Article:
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Son of Zipper Pouch

We’ve been on two cruises in our lifetime, and both times we took the exact same boat and the exact same itinerary. We’ve been to the Sturgis Rally in South Dakota twice, and both times we took the same route and the same scenic rides. So it’s not too surprising that when I needed to make a second zippered pouch, I used the same fabrics, with the same details, that I used the first time around


The first pouch I made using Kate’s super-simple tutorial at See Kate Sew turned out so cute… my daughter loved it as much as I did, and she used it as her pencil pouch at school until the day her car was broken into and her backpack stolen. The little pouch disappeared that day too, along with her camera, some personal letters, and a couple of textbooks. 

Now that she’s headed off to college, she asked me if I’d make her another pouch so of course I couldn’t say no. I used all materials on-hand, so the trim is a little different – and I’m still working without a zipper foot so I had to work carefully around the zipper pull. But overall this “second draft” turned out just as cute as the first one, and again I just have to say how easy the tutorial was for this project. 

 




I may need to make a few more of these! 

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Faux cased glass – painting vases

I’m linking this post to Allison’s fabulous Hookin’ Up with Hepworths party over at House of Hepworths. Click through to see a TON of other great projects and recipes! 

I recently came across a project on Pinterest showing painted vases. Here’s the pin – these vases were done by Tsuki at Little Gray Fox and I just loved the colors!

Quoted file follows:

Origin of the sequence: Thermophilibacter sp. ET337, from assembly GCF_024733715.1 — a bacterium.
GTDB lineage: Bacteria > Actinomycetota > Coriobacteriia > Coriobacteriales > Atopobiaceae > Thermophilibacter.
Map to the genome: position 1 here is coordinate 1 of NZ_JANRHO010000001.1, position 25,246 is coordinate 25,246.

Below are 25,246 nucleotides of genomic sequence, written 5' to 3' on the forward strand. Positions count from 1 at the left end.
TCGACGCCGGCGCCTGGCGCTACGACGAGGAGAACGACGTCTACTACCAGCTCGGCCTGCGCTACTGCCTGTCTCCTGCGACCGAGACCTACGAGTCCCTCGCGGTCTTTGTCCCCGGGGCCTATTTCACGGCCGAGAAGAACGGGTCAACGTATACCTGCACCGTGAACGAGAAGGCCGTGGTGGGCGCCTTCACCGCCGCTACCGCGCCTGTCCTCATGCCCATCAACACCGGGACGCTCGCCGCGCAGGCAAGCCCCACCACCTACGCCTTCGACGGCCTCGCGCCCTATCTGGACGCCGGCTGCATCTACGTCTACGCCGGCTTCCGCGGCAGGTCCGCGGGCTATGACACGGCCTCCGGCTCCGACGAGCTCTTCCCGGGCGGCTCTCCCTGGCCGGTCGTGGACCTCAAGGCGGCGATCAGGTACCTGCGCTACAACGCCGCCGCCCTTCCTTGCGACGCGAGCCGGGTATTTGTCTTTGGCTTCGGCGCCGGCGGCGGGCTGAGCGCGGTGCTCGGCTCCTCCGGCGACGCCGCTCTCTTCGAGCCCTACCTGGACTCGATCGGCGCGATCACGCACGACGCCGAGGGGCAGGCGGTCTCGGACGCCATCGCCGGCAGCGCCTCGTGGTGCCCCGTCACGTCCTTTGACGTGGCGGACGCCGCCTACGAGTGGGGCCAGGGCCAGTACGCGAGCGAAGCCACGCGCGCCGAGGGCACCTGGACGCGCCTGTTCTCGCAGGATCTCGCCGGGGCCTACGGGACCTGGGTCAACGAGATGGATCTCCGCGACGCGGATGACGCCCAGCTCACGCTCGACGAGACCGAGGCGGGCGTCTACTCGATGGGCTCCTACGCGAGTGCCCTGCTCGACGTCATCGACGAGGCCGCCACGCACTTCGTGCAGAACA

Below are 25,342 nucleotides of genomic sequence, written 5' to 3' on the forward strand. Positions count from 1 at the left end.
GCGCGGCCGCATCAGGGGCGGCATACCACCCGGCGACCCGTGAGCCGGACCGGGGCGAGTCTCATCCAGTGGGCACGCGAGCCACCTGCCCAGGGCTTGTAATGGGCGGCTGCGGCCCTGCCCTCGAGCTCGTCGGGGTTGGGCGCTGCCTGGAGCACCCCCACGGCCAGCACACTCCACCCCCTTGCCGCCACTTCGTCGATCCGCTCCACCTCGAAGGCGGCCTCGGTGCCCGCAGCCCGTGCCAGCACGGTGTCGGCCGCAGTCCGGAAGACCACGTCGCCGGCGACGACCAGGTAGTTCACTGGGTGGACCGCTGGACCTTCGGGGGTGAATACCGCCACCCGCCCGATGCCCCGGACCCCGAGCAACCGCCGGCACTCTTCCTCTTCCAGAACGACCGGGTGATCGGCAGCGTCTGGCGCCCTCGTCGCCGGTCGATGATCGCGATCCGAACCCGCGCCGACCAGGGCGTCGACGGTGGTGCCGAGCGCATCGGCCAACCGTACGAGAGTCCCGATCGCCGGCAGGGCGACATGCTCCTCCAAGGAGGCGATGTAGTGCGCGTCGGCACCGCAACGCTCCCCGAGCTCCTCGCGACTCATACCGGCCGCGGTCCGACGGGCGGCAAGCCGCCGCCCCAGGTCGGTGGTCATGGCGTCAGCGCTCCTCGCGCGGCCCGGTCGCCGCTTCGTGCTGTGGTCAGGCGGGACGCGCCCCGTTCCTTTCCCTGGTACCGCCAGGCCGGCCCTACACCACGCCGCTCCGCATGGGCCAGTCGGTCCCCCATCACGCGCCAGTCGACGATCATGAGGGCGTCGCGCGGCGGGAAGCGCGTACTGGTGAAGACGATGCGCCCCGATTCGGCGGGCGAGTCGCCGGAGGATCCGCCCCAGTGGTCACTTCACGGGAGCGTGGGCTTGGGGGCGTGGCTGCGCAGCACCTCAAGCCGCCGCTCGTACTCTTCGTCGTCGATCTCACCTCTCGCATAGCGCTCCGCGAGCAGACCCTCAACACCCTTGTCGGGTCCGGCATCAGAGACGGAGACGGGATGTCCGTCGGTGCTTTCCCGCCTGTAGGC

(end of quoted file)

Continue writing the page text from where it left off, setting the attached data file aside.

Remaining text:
Unfortunately, when I went to Tsuki’s blog (which is adorable, by the way!), the link she had posted for the tutorial on these wasn’t working. So back to Pinterest, where I did a search for “painted vases” and came up with this great little tut over on DIY Theory
This project is a great way to use those sort of “generic” vases that are so abundant in thrift stores. The urn style vase I used was one I had on hand from a floral delivery, but it was quite a bit larger than the bud vases shown in Tsuki’s photo. 

You can use acrylic craft paint for this project; I do some decorative painting, so I have a lot of it on hand – including several colors in an enamel suitable for painting on glass. I’m not sure if it will be waterproof, even though it’s acrylic enamel – but I do know that the regular acrylic craft paint is not waterproof. So, faux flowers only in these vases. 
I used an entire 2 oz. bottle of paint because this vase is pretty large – and I watered it down just a dab because most of my paint is a couple years old and too thick to flow smoothly. I emptied the paint into the vase and just slowly swirled it around. It seemed like there were a lot of air bubbles, but the more I swirled the more they just worked themselves out. 

Under regular lighting I think they look great! The only flaw is that it is somewhat of an uneven coat, which you can really only see if you are looking at the vase with a light source behind it: